Multimedia and reflections by undergrads needed IMMEDIATELY
Queen City Writers journal of undergraduate composing seeks immediate submissions for its spring issue themed around civil rights and race. By the original December deadline, the journal had received numerous submissions of research-based essays, but few submissions for the Multimedia and Snapshots sections.
For Multimedia, we seek video, audio, or mixed media pieces, 15 minutes or less (if appropriate to medium), accompanied by an artist's statement that explains purpose, motivation, reasons for using a particular medium, intended effect, timeliness of project, and goals for use by viewers/readers.
For Snapshots, we seek a quick snapshot of the student as a writer or interview snapshot of an undergraduate writer, 500-700 words. We are interested in collecting stories about writers in order to highlight the variety of struggles, joys, and practices that come with the territory.
Submissions to both sections need to relate to the theme of civil rights and race. Possible questions related to the theme to consider include, but are not limited to:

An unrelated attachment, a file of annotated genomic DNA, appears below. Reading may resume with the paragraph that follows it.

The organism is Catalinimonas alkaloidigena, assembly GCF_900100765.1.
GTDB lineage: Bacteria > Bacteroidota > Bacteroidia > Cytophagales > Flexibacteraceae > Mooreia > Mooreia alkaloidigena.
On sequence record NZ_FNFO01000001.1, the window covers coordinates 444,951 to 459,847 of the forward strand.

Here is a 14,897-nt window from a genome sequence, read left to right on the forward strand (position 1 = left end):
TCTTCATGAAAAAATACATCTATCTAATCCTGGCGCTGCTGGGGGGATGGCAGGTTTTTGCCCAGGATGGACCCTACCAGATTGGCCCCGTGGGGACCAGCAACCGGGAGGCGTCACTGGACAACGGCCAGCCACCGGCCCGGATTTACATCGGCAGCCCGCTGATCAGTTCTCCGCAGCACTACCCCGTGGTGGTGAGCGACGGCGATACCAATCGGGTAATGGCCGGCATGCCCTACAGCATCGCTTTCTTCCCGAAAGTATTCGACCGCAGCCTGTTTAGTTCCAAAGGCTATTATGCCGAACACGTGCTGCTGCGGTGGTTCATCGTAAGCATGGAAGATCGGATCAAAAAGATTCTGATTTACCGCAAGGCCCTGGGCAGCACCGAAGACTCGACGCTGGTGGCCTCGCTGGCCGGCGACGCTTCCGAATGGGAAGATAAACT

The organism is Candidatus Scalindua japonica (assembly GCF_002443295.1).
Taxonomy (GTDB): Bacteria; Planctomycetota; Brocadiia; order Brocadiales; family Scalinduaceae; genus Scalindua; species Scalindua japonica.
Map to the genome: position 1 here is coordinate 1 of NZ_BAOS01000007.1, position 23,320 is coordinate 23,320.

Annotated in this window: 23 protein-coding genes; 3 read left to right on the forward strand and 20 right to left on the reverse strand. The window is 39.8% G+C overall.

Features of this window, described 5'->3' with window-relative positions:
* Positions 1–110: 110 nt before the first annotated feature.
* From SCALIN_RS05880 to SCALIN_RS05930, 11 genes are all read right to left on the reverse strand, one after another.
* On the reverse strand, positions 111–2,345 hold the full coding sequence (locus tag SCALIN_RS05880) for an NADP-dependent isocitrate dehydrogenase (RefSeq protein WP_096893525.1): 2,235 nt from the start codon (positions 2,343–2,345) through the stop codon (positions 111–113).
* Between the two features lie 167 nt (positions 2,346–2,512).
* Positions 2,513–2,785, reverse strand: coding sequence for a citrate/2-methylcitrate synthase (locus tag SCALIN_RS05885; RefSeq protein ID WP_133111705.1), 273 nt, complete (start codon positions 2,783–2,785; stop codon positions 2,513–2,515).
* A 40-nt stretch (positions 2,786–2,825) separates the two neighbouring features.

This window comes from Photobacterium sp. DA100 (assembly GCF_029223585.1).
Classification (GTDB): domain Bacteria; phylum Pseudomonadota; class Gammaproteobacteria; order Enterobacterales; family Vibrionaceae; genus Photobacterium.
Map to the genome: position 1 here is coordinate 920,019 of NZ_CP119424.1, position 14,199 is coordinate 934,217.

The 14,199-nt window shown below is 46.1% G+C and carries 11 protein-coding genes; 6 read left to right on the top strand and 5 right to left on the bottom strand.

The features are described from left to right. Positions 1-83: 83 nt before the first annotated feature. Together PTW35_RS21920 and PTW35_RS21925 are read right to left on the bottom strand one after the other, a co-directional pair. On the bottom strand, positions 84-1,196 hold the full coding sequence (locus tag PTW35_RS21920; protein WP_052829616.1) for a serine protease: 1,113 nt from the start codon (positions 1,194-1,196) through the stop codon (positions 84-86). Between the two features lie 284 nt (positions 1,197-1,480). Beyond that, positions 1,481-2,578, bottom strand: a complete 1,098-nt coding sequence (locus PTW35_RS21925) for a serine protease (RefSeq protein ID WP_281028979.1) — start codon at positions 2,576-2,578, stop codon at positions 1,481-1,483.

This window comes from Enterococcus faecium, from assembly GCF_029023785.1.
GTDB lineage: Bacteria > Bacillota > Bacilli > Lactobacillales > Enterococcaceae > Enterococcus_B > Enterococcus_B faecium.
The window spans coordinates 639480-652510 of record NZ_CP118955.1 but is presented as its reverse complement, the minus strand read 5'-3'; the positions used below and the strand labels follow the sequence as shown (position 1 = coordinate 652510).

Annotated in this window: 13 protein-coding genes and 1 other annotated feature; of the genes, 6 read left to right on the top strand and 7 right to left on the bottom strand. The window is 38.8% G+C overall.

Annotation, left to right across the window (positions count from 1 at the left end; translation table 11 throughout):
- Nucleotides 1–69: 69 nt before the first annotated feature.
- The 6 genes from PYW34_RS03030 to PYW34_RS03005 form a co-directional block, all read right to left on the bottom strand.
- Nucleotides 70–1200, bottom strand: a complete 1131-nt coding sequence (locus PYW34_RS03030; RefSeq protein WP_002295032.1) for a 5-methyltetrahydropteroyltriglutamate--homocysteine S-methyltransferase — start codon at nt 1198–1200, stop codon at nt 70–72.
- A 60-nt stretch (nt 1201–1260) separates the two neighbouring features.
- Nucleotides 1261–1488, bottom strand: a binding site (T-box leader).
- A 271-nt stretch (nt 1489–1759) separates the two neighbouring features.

● How are prominent historical figures represented rhetorically in current and popular culture (i.e., Abraham Lincoln in the recent film Lincoln)?
● In what ways are the ideas in Martin Luther King's texts and speeches still relevant in contemporary conversations and struggles regarding civil rights?
● How has protest rhetoric, and the circumstances that called for it, evolved since the 1960s?
● How have civil rights expanded to include other racial and ethnic identities and causes, and in what ways are these expansions indebted to the Civil Rights Movement and other efforts to carve out new definitions of "civil rights"?
● Do you have a personal experience related to your own literacy and civil rights or race relations?
● What complexities exist in the relationships between voting, rights, and citizenship, particularly in light of the Supreme Court's decision to strike down the Voting Rights Act?
● What role do social media, and visual and multimedia texts play in conversations about civil rights?
Many submissions for this issue are already under review; therefore, we seek submissions immediately. Please share with your students from last semester and this term.